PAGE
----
In the automotive industry, traditionalists like to refer to the Big Three -- the torpid automotive giants of Michigan. The big three are Ford, General Motors, and Fiat-Chrysler. Of these Big Three, Chrysler is the baby, being founded in 1925. The term "Big Three" is used in other countries as well, to refer to whichever the three largest automakers based in the country. Even though Tesla is seldom grouped in with this bunch, Tesla's market cap is now higher than any combination of two of the Big Three.
As of today's market close, Tesla ($TSLA) stock traded at $469.06 per share, up 3.88% from the day's open; as compared to the S&P 500, which weighed in at $3237.18, up 0.28% from the morning's open.
Tesla's stock absolutely tore through the last quarter of 2019, nearly doubling. More recently, headlines have come back-to-back, with Tesla surpassing guidance on 2019 delivery numbers, a made-in-China Model 3 event, as well as the recent Model Y Launch today in Shanghai. Moreover, countless analysts have been hiking their price targets for Tesla. Most recently, Argus Research, a prominent market research firm, changed its price target to $556 from $396, representing an increase of 40%.
The stock price bolsters have allowed Tesla stock to soar past $400 per share, with the stock closing today just shy of $470 per share. Tesla's market cap (the estimated value of the company, based on total shares in circulation multiplied by the price per share) is now almost $86 billion dollars.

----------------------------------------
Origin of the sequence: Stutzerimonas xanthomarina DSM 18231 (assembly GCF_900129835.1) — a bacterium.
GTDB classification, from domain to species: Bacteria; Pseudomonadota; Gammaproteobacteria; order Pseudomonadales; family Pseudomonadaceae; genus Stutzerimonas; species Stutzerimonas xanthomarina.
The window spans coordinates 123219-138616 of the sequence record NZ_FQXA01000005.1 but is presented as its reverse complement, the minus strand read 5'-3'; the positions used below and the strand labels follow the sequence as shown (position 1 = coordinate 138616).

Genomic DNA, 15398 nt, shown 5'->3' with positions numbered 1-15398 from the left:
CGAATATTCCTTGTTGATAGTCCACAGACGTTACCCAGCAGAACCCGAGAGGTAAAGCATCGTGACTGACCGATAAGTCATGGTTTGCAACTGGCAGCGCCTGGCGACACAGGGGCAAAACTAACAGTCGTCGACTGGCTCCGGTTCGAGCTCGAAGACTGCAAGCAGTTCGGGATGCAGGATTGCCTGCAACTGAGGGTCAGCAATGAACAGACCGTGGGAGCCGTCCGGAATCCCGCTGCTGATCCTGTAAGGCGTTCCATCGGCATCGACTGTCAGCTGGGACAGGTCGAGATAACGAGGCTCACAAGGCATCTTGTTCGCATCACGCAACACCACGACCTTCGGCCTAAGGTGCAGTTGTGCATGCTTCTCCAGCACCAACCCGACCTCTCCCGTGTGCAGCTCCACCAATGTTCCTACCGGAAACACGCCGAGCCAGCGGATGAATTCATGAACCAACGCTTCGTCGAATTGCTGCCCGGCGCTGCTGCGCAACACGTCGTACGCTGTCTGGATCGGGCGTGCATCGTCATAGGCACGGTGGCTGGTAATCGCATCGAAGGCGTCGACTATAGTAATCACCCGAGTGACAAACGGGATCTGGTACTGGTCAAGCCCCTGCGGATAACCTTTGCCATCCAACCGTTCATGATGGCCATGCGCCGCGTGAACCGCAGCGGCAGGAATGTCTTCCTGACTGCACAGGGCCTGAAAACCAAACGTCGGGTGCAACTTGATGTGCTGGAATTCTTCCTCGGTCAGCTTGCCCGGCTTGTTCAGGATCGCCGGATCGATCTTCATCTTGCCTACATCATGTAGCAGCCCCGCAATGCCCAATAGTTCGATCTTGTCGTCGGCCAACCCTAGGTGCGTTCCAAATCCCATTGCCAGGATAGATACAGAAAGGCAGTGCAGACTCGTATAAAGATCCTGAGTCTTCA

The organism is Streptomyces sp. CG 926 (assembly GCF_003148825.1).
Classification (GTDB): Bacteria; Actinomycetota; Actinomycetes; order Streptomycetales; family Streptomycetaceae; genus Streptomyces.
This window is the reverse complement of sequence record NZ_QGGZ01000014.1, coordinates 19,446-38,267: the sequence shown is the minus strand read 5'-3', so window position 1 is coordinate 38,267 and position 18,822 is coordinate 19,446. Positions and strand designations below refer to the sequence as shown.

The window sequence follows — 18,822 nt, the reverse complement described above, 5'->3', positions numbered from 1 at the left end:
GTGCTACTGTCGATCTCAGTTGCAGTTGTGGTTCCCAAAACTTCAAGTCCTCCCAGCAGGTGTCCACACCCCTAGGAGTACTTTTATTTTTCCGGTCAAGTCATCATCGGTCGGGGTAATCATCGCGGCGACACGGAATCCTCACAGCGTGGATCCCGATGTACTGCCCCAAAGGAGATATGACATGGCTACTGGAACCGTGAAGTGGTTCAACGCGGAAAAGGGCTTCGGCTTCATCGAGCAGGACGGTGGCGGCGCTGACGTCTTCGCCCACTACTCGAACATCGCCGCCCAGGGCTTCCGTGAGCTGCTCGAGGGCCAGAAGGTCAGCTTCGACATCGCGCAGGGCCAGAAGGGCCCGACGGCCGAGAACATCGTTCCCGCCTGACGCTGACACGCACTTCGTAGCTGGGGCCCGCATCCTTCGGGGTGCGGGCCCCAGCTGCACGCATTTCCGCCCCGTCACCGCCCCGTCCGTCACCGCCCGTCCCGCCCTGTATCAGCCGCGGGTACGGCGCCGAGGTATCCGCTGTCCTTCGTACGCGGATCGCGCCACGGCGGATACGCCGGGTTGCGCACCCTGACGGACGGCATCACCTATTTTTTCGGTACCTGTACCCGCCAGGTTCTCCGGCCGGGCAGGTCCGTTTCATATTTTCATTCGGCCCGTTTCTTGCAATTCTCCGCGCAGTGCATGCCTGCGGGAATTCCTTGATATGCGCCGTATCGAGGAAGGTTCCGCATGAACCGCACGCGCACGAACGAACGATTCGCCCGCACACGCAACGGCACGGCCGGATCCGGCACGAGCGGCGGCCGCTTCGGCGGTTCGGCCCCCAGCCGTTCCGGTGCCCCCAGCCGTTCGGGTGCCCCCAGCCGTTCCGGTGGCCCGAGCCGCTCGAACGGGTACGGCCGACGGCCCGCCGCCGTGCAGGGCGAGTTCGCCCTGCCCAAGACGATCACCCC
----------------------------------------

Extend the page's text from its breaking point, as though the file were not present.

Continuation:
For perspective, here are graphs showing the market caps over time for Ford, General Motors, and Fiat-Chrysler.
And finally, Tesla:
Pay attention to the scale on these graphs. What has been a rocky few years for the Big Three has proven to be only the beginning for Tesla.
Cover image used courtesy of Reuters (Thompson Corporation)
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This article is for informational purposes only. You should not construe any such information or other material as an investment, financial, or other advice. Nothing contained in this article constitutes a solicitation, recommendation, endorsement, or offer by Christopher Larson, Tesmanian, or any third party service provider to buy or sell any securities or other financial instruments in this or in any other jurisdiction in which such solicitation or offer would be unlawful under the securities laws of such jurisdiction.
Christopher Larson is not a shareholder in Tesla, Inc., however currently (at the time of this article's publishing) holds options or securities in Tesla Inc. or its affiliates.
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